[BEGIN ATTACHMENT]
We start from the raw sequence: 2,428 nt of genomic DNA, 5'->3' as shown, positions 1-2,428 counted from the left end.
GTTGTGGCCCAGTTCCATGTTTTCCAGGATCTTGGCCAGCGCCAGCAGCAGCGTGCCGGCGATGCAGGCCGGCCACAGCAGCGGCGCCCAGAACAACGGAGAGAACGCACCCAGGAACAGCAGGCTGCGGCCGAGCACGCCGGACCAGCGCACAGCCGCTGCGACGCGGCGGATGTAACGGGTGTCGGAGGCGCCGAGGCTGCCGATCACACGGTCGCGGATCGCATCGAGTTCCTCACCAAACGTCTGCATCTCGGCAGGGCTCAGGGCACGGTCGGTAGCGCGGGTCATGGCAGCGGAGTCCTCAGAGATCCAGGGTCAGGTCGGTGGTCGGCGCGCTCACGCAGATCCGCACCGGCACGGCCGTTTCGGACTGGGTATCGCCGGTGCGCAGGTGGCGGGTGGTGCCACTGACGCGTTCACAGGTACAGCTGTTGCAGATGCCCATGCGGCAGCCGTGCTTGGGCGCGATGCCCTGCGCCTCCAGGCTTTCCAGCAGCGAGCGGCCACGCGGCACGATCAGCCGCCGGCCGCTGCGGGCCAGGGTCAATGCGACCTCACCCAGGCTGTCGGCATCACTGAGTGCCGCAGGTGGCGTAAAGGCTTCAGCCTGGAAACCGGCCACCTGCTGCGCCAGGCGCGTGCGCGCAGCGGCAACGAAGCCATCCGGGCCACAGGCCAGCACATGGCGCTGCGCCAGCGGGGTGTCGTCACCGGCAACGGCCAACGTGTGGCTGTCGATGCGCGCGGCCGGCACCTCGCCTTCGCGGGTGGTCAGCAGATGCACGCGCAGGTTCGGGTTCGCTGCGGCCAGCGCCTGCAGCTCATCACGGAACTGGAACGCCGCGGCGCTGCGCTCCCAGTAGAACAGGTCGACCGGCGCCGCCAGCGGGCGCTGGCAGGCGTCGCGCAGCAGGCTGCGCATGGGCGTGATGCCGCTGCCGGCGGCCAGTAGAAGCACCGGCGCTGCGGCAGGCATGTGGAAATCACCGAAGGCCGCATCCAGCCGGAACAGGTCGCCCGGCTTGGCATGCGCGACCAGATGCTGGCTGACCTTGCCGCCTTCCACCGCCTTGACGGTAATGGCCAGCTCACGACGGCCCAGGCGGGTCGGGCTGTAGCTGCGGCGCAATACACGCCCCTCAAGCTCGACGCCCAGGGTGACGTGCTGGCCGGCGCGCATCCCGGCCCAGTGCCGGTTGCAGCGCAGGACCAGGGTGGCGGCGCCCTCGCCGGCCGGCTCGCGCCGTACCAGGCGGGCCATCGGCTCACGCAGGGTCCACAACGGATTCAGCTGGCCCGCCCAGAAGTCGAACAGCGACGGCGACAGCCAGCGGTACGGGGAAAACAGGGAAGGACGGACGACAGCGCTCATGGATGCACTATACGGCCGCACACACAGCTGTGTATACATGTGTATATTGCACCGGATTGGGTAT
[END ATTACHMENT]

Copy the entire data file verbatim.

We start from the raw sequence: 2,428 nt of genomic DNA, 5'->3' as shown, positions 1-2,428 counted from the left end.
GTTGTGGCCCAGTTCCATGTTTTCCAGGATCTTGGCCAGCGCCAGCAGCAGCGTGCCGGCGATGCAGGCCGGCCACAGCAGCGGCGCCCAGAACAACGGAGAGAACGCACCCAGGAACAGCAGGCTGCGGCCGAGCACGCCGGACCAGCGCACAGCCGCTGCGACGCGGCGGATGTAACGGGTGTCGGAGGCGCCGAGGCTGCCGATCACACGGTCGCGGATCGCATCGAGTTCCTCACCAAACGTCTGCATCTCGGCAGGGCTCAGGGCACGGTCGGTAGCGCGGGTCATGGCAGCGGAGTCCTCAGAGATCCAGGGTCAGGTCGGTGGTCGGCGCGCTCACGCAGATCCGCACCGGCACGGCCGTTTCGGACTGGGTATCGCCGGTGCGCAGGTGGCGGGTGGTGCCACTGACGCGTTCACAGGTACAGCTGTTGCAGATGCCCATGCGGCAGCCGTGCTTGGGCGCGATGCCCTGCGCCTCCAGGCTTTCCAGCAGCGAGCGGCCACGCGGCACGATCAGCCGCCGGCCGCTGCGGGCCAGGGTCAATGCGACCTCACCCAGGCTGTCGGCATCACTGAGTGCCGCAGGTGGCGTAAAGGCTTCAGCCTGGAAACCGGCCACCTGCTGCGCCAGGCGCGTGCGCGCAGCGGCAACGAAGCCATCCGGGCCACAGGCCAGCACATGGCGCTGCGCCAGCGGGGTGTCGTCACCGGCAACGGCCAACGTGTGGCTGTCGATGCGCGCGGCCGGCACCTCGCCTTCGCGGGTGGTCAGCAGATGCACGCGCAGGTTCGGGTTCGCTGCGGCCAGCGCCTGCAGCTCATCACGGAACTGGAACGCCGCGGCGCTGCGCTCCCAGTAGAACAGGTCGACCGGCGCCGCCAGCGGGCGCTGGCAGGCGTCGCGCAGCAGGCTGCGCATGGGCGTGATGCCGCTGCCGGCGGCCAGTAGAAGCACCGGCGCTGCGGCAGGCATGTGGAAATCACCGAAGGCCGCATCCAGCCGGAACAGGTCGCCCGGCTTGGCATGCGCGACCAGATGCTGGCTGACCTTGCCGCCTTCCACCGCCTTGACGGTAATGGCCAGCTCACGACGGCCCAGGCGGGTCGGGCTGTAGCTGCGGCGCAATACACGCCCCTCAAGCTCGACGCCCAGGGTGACGTGCTGGCCGGCGCGCATCCCGGCCCAGTGCCGGTTGCAGCGCAGGACCAGGGTGGCGGCGCCCTCGCCGGCCGGCTCGCGCCGTACCAGGCGGGCCATCGGCTCACGCAGGGTCCACAACGGATTCAGCTGGCCCGCCCAGAAGTCGAACAGCGACGGCGACAGCCAGCGGTACGGGGAAAACAGGGAAGGACGGACGACAGCGCTCATGGATGCACTATACGGCCGCACACACAGCTGTGTATACATGTGTATATTGCACCGGATTGGGTAT